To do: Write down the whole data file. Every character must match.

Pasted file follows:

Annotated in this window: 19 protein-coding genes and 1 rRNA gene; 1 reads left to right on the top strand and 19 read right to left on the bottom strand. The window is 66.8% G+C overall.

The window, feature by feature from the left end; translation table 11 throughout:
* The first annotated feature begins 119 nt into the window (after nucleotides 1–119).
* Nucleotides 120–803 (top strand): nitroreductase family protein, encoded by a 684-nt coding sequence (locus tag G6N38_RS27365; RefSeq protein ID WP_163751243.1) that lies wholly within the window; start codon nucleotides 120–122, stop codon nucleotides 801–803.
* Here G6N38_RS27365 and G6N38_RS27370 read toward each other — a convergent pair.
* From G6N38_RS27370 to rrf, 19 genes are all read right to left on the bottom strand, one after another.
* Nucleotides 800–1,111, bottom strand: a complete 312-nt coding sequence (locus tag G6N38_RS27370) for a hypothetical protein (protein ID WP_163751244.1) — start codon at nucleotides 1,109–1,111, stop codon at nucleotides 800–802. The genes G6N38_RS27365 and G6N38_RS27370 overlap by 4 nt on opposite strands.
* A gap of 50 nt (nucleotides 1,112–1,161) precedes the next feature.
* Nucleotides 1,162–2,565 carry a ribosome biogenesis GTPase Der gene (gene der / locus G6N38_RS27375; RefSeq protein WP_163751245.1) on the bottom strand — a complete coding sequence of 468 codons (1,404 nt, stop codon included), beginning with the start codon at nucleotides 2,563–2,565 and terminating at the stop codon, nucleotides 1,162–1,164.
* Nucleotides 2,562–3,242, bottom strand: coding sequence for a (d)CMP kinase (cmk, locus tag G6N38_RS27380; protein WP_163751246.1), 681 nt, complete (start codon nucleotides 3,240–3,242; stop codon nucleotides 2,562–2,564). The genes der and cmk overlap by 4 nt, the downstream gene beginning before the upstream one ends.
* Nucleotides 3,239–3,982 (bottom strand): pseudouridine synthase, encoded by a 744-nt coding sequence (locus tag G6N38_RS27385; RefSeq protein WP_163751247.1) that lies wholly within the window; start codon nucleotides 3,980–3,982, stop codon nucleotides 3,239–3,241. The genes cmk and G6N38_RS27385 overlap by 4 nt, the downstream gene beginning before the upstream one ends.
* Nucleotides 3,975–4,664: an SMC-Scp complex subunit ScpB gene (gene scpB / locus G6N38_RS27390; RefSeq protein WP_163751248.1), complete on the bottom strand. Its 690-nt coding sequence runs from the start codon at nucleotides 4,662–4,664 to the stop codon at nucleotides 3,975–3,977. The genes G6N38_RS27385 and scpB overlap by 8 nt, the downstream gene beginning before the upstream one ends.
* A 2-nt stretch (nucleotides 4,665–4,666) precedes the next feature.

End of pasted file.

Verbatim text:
Annotated in this window: 19 protein-coding genes and 1 rRNA gene; 1 reads left to right on the top strand and 19 read right to left on the bottom strand. The window is 66.8% G+C overall.

The window, feature by feature from the left end; translation table 11 throughout:
* The first annotated feature begins 119 nt into the window (after nucleotides 1–119).
* Nucleotides 120–803 (top strand): nitroreductase family protein, encoded by a 684-nt coding sequence (locus tag G6N38_RS27365; RefSeq protein ID WP_163751243.1) that lies wholly within the window; start codon nucleotides 120–122, stop codon nucleotides 801–803.
* Here G6N38_RS27365 and G6N38_RS27370 read toward each other — a convergent pair.
* From G6N38_RS27370 to rrf, 19 genes are all read right to left on the bottom strand, one after another.
* Nucleotides 800–1,111, bottom strand: a complete 312-nt coding sequence (locus tag G6N38_RS27370) for a hypothetical protein (protein ID WP_163751244.1) — start codon at nucleotides 1,109–1,111, stop codon at nucleotides 800–802. The genes G6N38_RS27365 and G6N38_RS27370 overlap by 4 nt on opposite strands.
* A gap of 50 nt (nucleotides 1,112–1,161) precedes the next feature.
* Nucleotides 1,162–2,565 carry a ribosome biogenesis GTPase Der gene (gene der / locus G6N38_RS27375; RefSeq protein WP_163751245.1) on the bottom strand — a complete coding sequence of 468 codons (1,404 nt, stop codon included), beginning with the start codon at nucleotides 2,563–2,565 and terminating at the stop codon, nucleotides 1,162–1,164.
* Nucleotides 2,562–3,242, bottom strand: coding sequence for a (d)CMP kinase (cmk, locus tag G6N38_RS27380; protein WP_163751246.1), 681 nt, complete (start codon nucleotides 3,240–3,242; stop codon nucleotides 2,562–2,564). The genes der and cmk overlap by 4 nt, the downstream gene beginning before the upstream one ends.
* Nucleotides 3,239–3,982 (bottom strand): pseudouridine synthase, encoded by a 744-nt coding sequence (locus tag G6N38_RS27385; RefSeq protein WP_163751247.1) that lies wholly within the window; start codon nucleotides 3,980–3,982, stop codon nucleotides 3,239–3,241. The genes cmk and G6N38_RS27385 overlap by 4 nt, the downstream gene beginning before the upstream one ends.
* Nucleotides 3,975–4,664: an SMC-Scp complex subunit ScpB gene (gene scpB / locus G6N38_RS27390; RefSeq protein WP_163751248.1), complete on the bottom strand. Its 690-nt coding sequence runs from the start codon at nucleotides 4,662–4,664 to the stop codon at nucleotides 3,975–3,977. The genes G6N38_RS27385 and scpB overlap by 8 nt, the downstream gene beginning before the upstream one ends.
* A 2-nt stretch (nucleotides 4,665–4,666) precedes the next feature.